The Indie-stigma | Defining Hong Kong Independent Music
It’s not easy talking about local independent music in Hong Kong. Reason being that the scene here veers quite far from what is commonly referred to as the “indie music scene” as compared the United States. On the surface, Hong Kong independent music can loosely be defined as the music that is played by bands or musicians that do not have major support by record companies or have mainstream exposure from the media. Within this, independent bands and musicians play original songs in a variety of styles ranging from pop, funk, rock, metal and even to jazz. This in itself is different from the standard notion of the term “indie music”, which comes closer to hint at a specific sound or music style.
It’s not all different though, as most Hong Kong indie bands or musicians practice a similar “do it yourself” aesthetic, handling all promotions, designs and release music without much financial support from labels or sponsors. In the past there were approximately 10-20 active independent bands in Hong Kong during the 1970’s, 100 or so in the 1980’s and it has grown to over 500 today. It is clear that the local indie music scene is growing at a steady rate.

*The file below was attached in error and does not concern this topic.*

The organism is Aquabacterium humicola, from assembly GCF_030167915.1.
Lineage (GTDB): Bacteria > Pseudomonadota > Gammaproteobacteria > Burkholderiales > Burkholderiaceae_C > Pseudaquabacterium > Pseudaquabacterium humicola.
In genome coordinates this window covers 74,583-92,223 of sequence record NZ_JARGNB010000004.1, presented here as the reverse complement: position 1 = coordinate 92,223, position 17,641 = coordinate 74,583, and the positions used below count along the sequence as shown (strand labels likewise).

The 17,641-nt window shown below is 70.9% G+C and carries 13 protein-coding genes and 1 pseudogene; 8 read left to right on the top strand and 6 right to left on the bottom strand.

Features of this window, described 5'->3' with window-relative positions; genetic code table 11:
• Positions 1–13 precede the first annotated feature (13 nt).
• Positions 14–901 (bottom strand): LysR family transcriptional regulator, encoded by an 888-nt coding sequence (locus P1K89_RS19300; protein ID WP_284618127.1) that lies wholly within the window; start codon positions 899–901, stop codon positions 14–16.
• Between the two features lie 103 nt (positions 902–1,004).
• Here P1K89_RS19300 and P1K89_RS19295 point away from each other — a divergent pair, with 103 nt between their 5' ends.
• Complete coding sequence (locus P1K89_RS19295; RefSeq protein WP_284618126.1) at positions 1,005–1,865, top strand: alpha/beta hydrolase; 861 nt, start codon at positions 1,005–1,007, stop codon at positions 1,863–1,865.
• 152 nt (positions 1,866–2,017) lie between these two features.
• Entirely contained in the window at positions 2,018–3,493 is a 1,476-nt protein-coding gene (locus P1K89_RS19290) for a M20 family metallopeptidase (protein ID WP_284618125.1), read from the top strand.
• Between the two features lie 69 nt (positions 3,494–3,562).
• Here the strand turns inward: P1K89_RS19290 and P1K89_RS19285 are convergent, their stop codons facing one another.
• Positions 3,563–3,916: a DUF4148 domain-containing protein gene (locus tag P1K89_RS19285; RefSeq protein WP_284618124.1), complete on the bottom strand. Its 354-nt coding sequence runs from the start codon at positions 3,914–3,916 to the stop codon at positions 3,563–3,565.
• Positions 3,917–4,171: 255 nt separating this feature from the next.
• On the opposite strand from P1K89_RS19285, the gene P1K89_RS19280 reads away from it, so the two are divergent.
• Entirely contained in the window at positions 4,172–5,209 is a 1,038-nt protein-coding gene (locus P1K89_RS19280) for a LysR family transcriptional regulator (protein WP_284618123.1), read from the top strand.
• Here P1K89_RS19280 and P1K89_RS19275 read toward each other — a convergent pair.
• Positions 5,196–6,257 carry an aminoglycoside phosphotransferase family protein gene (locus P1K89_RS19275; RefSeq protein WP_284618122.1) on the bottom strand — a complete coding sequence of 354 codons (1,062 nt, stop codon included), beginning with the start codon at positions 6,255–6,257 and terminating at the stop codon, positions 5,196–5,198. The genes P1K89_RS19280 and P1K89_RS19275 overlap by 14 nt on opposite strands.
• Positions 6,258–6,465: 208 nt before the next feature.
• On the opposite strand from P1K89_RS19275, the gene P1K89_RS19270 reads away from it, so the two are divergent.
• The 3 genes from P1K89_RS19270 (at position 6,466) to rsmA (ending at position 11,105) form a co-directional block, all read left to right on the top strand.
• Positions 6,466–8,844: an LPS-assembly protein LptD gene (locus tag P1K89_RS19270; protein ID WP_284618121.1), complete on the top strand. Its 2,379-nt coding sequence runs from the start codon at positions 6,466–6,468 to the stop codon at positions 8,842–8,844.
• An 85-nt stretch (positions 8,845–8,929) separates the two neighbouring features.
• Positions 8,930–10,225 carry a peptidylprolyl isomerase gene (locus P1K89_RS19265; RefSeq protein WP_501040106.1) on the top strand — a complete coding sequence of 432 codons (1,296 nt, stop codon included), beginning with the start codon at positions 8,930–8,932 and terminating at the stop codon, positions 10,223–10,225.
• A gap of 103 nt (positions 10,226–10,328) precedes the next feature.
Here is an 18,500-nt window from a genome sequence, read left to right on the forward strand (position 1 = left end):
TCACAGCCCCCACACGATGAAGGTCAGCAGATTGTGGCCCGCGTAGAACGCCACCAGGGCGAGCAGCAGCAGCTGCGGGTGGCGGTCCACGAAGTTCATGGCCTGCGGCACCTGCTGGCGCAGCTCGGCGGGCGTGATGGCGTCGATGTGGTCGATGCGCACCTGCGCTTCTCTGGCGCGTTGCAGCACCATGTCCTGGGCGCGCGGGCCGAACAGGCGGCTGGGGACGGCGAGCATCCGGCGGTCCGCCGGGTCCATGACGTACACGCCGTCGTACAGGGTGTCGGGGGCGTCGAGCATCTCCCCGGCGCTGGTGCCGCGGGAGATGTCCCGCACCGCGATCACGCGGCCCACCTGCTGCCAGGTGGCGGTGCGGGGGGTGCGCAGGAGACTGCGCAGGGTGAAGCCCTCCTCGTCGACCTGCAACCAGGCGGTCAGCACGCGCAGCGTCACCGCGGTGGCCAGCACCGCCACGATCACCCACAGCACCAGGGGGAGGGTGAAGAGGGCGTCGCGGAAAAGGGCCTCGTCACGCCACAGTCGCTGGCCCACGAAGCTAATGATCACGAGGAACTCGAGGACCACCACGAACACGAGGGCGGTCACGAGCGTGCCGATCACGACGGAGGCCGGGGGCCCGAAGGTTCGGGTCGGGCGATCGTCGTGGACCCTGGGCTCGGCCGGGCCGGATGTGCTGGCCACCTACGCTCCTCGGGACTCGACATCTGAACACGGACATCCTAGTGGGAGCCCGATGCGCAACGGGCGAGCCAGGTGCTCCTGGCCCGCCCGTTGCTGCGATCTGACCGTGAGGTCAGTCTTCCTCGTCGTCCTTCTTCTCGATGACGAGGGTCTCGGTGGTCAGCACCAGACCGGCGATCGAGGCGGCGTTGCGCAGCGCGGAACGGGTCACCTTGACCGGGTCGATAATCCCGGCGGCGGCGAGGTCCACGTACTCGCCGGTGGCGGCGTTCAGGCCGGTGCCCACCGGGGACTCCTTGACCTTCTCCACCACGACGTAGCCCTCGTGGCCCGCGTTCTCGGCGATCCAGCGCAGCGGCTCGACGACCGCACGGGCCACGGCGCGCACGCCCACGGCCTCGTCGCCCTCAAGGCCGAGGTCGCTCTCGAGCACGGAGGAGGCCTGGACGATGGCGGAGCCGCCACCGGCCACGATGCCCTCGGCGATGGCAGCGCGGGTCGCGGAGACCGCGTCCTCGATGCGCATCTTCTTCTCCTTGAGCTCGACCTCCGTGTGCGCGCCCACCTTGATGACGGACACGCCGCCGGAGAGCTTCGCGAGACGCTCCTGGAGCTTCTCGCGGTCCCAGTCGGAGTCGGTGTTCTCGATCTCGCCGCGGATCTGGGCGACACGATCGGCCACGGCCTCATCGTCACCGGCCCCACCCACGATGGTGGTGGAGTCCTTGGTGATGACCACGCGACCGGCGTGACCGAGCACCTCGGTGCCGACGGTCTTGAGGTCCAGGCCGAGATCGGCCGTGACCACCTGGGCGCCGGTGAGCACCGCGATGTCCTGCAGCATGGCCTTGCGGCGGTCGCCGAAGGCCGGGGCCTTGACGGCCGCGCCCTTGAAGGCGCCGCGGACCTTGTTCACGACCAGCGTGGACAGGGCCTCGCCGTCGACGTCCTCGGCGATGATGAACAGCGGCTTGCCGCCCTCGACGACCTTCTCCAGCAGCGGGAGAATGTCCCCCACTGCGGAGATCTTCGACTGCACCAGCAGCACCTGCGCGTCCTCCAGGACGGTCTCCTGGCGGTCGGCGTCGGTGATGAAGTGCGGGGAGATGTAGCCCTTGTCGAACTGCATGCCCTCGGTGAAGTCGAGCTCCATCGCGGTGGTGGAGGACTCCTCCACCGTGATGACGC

But what may set things apart in definition is that the mainstream awareness of local indie music is extremely lacking. Whereas in Western countries, while indie music is mainstream, bands such as Arcade Fire or Death Cab for Cutie are all indie acts that have definitely garnered widespread acceptance. Even genres that are not usually considered independent such as heavy metal have huge followings that allows for either independent or mainstream distribution. Or maybe, things aren’t really that different. After all, playing music independently in Hong Kong is largely a one-way street – if you want creative freedom and play your own songs, you are doomed to be underground. The reason being that most music listeners in Hong Kong lack a big interest for local indie music. If there were such interest, mainstream labels would be signing independent acts everywhere.
Of course things aren’t really that simple and there is more to this discussion, so stay tuned, as I explore other aspects of the Hong Kong indie music scene in the following months. Hopefully we will arrive to a conclusion and further conclude the indie-stigma once and for all.
– Edwin Lo
all images courtesy of Vic Shing
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